• Finally, a production company called Southern Legacy Films, a company organized explicitly “to promote the Southern Cause,” is producing a movie to “tell both sides” of the Great Hanging at Gainesville, Texas. In that infamous event,  a mob of local men, supported by Confederate state troops, rounded up and hanged, after a drum-head tribunal, twenty-one men who were suspected of being Union sympathizers. Seven had actually been condemned by the tribunal; incensed, the crowd grabbed fourteen more and strung them up. too.  Twenty-one other men  were shot, hanged or lynched in other violence, bring the total death toll to over forty. The picture is a joint project between the Texas SCV and Southern Legacy Films. The mob’s actions, according to a local SCV member working with the production company, was simply the result of the “tensions of the time.” I have no idea how one tells the story of the Great Hanging in a way that reflects well on the Confederacy or the mob, but it looks like they’re going to try. Funny how the abuses of Sherman’s bummers (real or imagined) are never waived off by True Southrons™ as simply the result of the “tensions of the times.” (h/t Kevin)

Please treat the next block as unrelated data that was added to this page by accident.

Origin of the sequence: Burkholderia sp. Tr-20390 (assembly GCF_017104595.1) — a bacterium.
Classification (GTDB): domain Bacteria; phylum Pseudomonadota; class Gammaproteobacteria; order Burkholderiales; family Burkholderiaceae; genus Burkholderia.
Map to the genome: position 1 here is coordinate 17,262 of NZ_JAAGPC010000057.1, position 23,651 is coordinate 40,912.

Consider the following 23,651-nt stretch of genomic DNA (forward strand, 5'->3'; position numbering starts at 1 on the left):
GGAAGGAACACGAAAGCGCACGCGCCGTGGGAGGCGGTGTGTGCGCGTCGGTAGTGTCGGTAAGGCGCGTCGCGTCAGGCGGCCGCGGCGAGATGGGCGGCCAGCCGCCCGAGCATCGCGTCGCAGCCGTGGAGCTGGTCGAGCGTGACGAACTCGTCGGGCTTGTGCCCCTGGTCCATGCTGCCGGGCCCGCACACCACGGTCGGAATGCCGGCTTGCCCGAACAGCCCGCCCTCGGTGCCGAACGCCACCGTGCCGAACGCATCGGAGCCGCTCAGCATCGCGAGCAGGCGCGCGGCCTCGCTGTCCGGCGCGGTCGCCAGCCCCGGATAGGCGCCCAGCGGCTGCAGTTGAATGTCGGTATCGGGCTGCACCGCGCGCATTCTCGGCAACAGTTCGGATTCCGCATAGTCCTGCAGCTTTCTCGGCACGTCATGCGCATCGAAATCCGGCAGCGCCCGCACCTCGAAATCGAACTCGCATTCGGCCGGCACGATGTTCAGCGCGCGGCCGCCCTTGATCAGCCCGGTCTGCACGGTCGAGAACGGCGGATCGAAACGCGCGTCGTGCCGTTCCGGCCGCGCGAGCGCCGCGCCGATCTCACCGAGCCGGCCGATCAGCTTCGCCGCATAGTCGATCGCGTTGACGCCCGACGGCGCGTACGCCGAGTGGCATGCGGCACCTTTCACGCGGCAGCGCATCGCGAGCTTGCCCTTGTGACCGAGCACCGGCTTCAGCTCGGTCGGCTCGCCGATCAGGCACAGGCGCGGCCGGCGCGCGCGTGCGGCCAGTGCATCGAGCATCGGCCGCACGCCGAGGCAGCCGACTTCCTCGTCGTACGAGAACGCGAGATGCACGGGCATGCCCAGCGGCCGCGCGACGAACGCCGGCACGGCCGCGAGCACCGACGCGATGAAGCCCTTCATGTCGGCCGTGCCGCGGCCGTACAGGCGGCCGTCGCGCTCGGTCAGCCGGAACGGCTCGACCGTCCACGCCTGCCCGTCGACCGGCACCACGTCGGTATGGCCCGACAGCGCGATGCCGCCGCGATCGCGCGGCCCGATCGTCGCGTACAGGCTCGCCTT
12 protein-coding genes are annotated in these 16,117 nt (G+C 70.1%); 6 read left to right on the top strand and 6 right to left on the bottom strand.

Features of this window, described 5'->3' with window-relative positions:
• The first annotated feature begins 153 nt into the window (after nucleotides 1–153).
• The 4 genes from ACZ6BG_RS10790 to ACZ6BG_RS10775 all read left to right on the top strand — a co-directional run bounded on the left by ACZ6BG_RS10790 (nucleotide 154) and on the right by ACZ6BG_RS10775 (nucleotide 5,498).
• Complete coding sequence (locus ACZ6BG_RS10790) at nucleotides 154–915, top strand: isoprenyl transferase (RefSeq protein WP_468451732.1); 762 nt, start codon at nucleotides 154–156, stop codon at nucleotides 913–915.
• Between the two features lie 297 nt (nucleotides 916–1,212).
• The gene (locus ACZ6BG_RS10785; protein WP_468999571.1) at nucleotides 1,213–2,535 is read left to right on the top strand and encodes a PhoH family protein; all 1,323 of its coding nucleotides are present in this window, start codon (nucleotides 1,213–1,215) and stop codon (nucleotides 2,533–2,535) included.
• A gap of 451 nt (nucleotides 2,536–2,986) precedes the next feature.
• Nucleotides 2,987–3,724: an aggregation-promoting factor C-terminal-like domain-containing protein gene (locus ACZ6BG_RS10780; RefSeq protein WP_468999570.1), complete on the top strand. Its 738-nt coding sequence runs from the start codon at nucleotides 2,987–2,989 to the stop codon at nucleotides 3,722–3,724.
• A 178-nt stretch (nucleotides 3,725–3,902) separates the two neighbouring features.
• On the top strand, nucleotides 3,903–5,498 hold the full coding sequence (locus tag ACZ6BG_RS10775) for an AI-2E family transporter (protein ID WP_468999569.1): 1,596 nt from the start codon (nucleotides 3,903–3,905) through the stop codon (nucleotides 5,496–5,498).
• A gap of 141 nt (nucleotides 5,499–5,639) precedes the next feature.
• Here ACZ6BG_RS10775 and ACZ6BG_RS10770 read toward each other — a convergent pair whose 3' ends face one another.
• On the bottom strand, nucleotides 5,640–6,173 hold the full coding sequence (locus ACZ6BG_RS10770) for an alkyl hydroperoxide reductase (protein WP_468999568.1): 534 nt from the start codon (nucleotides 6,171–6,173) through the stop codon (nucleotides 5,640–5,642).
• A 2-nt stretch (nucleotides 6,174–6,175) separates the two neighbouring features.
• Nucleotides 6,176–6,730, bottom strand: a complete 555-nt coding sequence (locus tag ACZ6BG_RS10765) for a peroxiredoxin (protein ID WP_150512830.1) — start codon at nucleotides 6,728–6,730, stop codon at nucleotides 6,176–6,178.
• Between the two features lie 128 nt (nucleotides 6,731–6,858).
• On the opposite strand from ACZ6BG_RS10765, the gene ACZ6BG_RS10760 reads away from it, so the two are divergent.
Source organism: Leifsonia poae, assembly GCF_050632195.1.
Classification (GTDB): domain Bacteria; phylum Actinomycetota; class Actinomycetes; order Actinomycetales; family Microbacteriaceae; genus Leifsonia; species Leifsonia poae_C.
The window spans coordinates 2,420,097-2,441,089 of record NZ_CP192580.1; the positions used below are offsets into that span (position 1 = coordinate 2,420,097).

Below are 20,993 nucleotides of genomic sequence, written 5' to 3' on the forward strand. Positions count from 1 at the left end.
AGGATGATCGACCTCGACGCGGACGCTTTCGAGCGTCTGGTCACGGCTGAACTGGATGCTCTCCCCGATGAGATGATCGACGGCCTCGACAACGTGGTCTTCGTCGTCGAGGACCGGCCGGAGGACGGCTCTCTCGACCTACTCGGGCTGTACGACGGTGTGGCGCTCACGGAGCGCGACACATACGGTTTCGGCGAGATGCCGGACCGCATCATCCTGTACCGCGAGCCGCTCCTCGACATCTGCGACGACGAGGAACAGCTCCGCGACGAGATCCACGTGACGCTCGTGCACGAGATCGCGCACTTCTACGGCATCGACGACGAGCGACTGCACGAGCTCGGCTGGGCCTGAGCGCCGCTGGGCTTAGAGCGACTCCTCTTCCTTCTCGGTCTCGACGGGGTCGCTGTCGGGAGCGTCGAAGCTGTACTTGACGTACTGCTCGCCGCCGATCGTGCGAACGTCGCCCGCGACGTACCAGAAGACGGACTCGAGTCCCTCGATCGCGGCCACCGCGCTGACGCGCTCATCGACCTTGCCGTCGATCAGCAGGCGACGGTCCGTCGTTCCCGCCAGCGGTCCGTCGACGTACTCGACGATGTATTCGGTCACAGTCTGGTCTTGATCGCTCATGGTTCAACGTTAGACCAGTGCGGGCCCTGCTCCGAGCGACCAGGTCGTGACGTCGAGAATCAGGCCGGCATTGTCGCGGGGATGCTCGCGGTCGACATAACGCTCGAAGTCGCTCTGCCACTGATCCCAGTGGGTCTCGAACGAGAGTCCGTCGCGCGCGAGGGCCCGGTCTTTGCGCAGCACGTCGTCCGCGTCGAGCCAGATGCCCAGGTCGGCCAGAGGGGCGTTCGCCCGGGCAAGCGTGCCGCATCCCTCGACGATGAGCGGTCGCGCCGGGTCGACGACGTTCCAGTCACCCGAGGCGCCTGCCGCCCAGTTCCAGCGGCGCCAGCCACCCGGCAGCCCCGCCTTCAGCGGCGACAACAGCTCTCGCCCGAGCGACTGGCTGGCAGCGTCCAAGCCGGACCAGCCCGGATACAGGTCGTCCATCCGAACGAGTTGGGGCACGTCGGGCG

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11 Responses

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  1. Michael Lynch said, on February 12, 2012 at 3:32 pm

    I can hear the V.O. for the trailer now: “In a time of tensions. . .”

    –ML

    • Andy Hall said, on February 12, 2012 at 4:15 pm

      Perhaps when they’re done with this one they’ll shoot a movie to tell “the other side” of the Emmett Till case.

  2. theravenspoke said, on February 12, 2012 at 3:43 pm

    Fun collection!

    From your pension link, more stuff I didn’t know…..

    In the 19th and early 20th centuries, only Union soldiers were eligible for military benefits. It wasn’t until the 1930s that confederate soldiers began receiving pensions from the federal government. Prior to that, confederate soldiers could apply for benefits through the state they resided in.

    It’d be interesting to know how many southerners – including the dependents & descendants of CSA soldiers – benefited from Federal pensions. Politics behind the decision must be interesting, too. Did it happen on FDR’s watch? Was the decision motivated by the Great Depression? It’s another refutation of anti-Federal feeling which persists today.

    Also, thanks for the news item on the NBF statue. I may have to shoo…er…photograph it for posterity.

    • Richard said, on February 13, 2012 at 9:25 am

      By the 1930s the granting of a federal pension would have been mostly symbolic. I would be curious to know what percentage of southern state budgets went to federal pensions, an issue that is mentioned several time in the CV.

      • Jeffry Burden said, on February 15, 2012 at 11:16 am